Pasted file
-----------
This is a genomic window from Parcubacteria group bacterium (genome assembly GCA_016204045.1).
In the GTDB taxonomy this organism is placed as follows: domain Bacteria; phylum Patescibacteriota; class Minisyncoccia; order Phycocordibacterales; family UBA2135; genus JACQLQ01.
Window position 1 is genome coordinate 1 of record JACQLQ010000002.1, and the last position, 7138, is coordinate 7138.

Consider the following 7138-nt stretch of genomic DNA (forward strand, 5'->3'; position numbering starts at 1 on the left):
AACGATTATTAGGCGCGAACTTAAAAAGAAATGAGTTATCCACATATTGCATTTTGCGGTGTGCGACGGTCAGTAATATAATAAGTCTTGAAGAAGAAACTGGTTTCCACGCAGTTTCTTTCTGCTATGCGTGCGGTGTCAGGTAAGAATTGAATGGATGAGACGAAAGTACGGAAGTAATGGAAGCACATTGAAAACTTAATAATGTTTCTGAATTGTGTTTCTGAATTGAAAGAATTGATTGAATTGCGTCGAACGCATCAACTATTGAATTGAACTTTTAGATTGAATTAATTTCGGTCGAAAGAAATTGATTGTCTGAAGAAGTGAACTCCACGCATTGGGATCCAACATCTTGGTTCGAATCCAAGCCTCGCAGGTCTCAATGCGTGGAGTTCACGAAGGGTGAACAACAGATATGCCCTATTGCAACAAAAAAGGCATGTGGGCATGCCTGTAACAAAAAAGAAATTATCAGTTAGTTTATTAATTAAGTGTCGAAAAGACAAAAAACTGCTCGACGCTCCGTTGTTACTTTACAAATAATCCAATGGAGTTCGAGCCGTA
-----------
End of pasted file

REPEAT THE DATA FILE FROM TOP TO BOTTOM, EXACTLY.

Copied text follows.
This is a genomic window from Parcubacteria group bacterium (genome assembly GCA_016204045.1).
In the GTDB taxonomy this organism is placed as follows: domain Bacteria; phylum Patescibacteriota; class Minisyncoccia; order Phycocordibacterales; family UBA2135; genus JACQLQ01.
Window position 1 is genome coordinate 1 of record JACQLQ010000002.1, and the last position, 7138, is coordinate 7138.

Consider the following 7138-nt stretch of genomic DNA (forward strand, 5'->3'; position numbering starts at 1 on the left):
AACGATTATTAGGCGCGAACTTAAAAAGAAATGAGTTATCCACATATTGCATTTTGCGGTGTGCGACGGTCAGTAATATAATAAGTCTTGAAGAAGAAACTGGTTTCCACGCAGTTTCTTTCTGCTATGCGTGCGGTGTCAGGTAAGAATTGAATGGATGAGACGAAAGTACGGAAGTAATGGAAGCACATTGAAAACTTAATAATGTTTCTGAATTGTGTTTCTGAATTGAAAGAATTGATTGAATTGCGTCGAACGCATCAACTATTGAATTGAACTTTTAGATTGAATTAATTTCGGTCGAAAGAAATTGATTGTCTGAAGAAGTGAACTCCACGCATTGGGATCCAACATCTTGGTTCGAATCCAAGCCTCGCAGGTCTCAATGCGTGGAGTTCACGAAGGGTGAACAACAGATATGCCCTATTGCAACAAAAAAGGCATGTGGGCATGCCTGTAACAAAAAAGAAATTATCAGTTAGTTTATTAATTAAGTGTCGAAAAGACAAAAAACTGCTCGACGCTCCGTTGTTACTTTACAAATAATCCAATGGAGTTCGAGCCGTA